This looks to be an amazing conference and with so many topics being discussed, there’s bound to be one that interests you:

Autism, Bipolar Disorder, Cancer, Celiac, Crohn's Disease, Type 1 Diabetes, Dissociative Symptoms, Fibromyalgia, Gluten Sensitivity, How to Speak to Doctors, Infertility, LDN and Children, LDN and Pets, Lupus, Lyme Disease and Testing, Mental Health Conditions, Multiple Sclerosis, Nutrition, Pain, Pharmacology, PTSD, Pots, Psoriasis, Restless Leg Syndrome, Sex and LDN Study, SIBO and Irritable Bowel Conditions, Thyroid Conditions, Trial Data, Ulcerative Colitis, Vitamin D and Inflammation - The Case Studies will cover many conditions.

For more information about the conference live streaming go to:  www.ldn2017.com



Thyroid UK is Now Working with Medichecks!

I am very pleased to let you know that Thyroid UK is now working with Medichecks who offer the full range of thyroid and related tests. Their range includes single thyroid hormones, comprehensive thyroid panels, thyroid antibodies, rT3 as well as related tests such as vitamin B12, selenium and other nutritional markers. 

To launch our partnership with Medichecks they are offering a 15% discount on all thyroid-health tests until 28th February so you need to be quick to get your discount!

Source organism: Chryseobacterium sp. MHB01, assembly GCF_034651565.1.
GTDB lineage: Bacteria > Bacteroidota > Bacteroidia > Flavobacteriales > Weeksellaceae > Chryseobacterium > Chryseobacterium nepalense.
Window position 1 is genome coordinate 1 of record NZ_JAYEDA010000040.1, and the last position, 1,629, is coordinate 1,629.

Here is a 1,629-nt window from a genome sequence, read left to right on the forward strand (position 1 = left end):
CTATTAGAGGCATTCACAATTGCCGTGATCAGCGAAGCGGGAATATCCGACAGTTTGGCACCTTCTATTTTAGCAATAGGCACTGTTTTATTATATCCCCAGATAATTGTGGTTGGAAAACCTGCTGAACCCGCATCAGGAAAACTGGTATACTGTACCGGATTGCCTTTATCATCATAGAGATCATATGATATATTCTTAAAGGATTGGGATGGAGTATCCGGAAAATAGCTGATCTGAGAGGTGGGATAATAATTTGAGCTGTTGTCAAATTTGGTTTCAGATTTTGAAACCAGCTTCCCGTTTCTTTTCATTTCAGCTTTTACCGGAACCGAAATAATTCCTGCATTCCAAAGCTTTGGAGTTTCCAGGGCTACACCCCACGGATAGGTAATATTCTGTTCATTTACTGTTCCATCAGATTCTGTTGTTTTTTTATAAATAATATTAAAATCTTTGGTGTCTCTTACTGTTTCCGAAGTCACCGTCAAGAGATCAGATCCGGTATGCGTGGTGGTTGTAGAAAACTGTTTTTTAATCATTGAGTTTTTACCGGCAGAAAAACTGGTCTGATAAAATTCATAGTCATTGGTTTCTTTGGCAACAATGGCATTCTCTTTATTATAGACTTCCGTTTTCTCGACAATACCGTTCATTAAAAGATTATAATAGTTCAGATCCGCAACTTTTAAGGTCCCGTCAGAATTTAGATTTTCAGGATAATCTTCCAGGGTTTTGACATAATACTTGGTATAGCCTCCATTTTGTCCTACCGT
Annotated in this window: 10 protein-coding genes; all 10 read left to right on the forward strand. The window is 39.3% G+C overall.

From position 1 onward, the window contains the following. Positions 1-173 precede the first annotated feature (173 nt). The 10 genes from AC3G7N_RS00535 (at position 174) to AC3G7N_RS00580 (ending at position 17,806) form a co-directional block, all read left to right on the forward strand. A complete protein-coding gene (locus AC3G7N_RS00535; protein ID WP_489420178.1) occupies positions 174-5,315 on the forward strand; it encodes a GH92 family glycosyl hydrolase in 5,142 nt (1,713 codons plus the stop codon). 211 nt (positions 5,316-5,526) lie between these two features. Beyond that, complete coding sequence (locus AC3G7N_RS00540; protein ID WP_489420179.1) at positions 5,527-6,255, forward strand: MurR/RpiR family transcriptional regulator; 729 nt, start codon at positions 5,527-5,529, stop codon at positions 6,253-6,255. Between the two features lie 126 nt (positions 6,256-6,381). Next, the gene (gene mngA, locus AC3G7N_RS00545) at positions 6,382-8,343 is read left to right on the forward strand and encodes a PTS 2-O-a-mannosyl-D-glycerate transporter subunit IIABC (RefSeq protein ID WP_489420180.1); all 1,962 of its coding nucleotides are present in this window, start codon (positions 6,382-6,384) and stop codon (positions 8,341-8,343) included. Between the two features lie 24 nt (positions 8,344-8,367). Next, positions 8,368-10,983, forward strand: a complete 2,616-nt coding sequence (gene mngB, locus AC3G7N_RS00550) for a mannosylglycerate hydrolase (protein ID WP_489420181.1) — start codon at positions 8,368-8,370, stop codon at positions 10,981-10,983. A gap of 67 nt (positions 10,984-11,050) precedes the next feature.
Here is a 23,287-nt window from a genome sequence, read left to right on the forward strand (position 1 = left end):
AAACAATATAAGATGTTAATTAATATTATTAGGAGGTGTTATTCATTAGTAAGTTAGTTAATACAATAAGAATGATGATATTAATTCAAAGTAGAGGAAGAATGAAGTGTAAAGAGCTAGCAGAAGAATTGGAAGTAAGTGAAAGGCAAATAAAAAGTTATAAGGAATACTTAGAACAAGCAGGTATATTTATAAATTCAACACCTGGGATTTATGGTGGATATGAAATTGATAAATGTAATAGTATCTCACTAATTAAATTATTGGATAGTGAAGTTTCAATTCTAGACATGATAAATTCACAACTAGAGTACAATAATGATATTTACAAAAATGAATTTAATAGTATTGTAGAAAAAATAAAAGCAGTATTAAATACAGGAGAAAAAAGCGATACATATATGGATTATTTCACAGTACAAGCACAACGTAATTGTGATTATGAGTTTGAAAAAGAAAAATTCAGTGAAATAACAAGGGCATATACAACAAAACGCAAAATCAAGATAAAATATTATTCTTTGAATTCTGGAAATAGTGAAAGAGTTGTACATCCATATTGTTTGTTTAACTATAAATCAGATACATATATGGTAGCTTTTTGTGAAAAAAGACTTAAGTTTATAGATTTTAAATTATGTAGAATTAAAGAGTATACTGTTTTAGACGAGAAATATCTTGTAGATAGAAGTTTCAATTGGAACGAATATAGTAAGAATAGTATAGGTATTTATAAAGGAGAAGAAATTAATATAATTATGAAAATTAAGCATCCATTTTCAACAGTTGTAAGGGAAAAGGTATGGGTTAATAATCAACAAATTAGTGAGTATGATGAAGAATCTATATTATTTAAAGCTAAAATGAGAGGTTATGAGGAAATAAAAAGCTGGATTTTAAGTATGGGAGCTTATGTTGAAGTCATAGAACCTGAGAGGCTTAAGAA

For more information go to http://www.thyroiduk.org.uk/medichecks


New Guidelines from the British Thyroid Association - Switching from Liothyronine (LT-3) to Levothyroxine (LT-4)? - 2016

You may be aware that in July 2015 PrescQIPP issued a Bulletin that consisted of a DROP-List (Drugs to Review for Optimised Prescribing) in regard to liothyronine (T3) which has caused havoc for those patients on this medication.  They updated this in July 2016 in line with the British Thyroid Association (BTA) Guidelines – (Management of primary hypothyroidism: statement by the British Thyroid Association Executive Committee. Clinical Endocrinology 2015;0:1-10. Available at: http://onlinelibrary.wiley.com/doi/10.1111/cen.12824/full )